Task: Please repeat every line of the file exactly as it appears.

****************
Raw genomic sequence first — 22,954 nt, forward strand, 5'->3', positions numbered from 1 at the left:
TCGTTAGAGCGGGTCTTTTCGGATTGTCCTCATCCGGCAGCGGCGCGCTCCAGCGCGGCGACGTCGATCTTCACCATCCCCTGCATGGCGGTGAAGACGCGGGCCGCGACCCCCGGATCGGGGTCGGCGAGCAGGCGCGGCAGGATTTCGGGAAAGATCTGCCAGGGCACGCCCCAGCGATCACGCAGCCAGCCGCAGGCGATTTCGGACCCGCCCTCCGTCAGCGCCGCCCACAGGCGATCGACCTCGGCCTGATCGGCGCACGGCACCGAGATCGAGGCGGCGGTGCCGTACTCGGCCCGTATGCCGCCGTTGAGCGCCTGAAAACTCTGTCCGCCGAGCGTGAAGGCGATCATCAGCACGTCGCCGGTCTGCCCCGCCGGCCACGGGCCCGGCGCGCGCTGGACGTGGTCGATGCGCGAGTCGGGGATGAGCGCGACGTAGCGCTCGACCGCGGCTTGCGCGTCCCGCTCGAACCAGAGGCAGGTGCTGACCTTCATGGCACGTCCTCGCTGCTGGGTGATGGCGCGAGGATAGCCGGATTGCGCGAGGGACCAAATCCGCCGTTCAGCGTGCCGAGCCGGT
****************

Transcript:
Raw genomic sequence first — 22,954 nt, forward strand, 5'->3', positions numbered from 1 at the left:
TCGTTAGAGCGGGTCTTTTCGGATTGTCCTCATCCGGCAGCGGCGCGCTCCAGCGCGGCGACGTCGATCTTCACCATCCCCTGCATGGCGGTGAAGACGCGGGCCGCGACCCCCGGATCGGGGTCGGCGAGCAGGCGCGGCAGGATTTCGGGAAAGATCTGCCAGGGCACGCCCCAGCGATCACGCAGCCAGCCGCAGGCGATTTCGGACCCGCCCTCCGTCAGCGCCGCCCACAGGCGATCGACCTCGGCCTGATCGGCGCACGGCACCGAGATCGAGGCGGCGGTGCCGTACTCGGCCCGTATGCCGCCGTTGAGCGCCTGAAAACTCTGTCCGCCGAGCGTGAAGGCGATCATCAGCACGTCGCCGGTCTGCCCCGCCGGCCACGGGCCCGGCGCGCGCTGGACGTGGTCGATGCGCGAGTCGGGGATGAGCGCGACGTAGCGCTCGACCGCGGCTTGCGCGTCCCGCTCGAACCAGAGGCAGGTGCTGACCTTCATGGCACGTCCTCGCTGCTGGGTGATGGCGCGAGGATAGCCGGATTGCGCGAGGGACCAAATCCGCCGTTCAGCGTGCCGAGCCGGT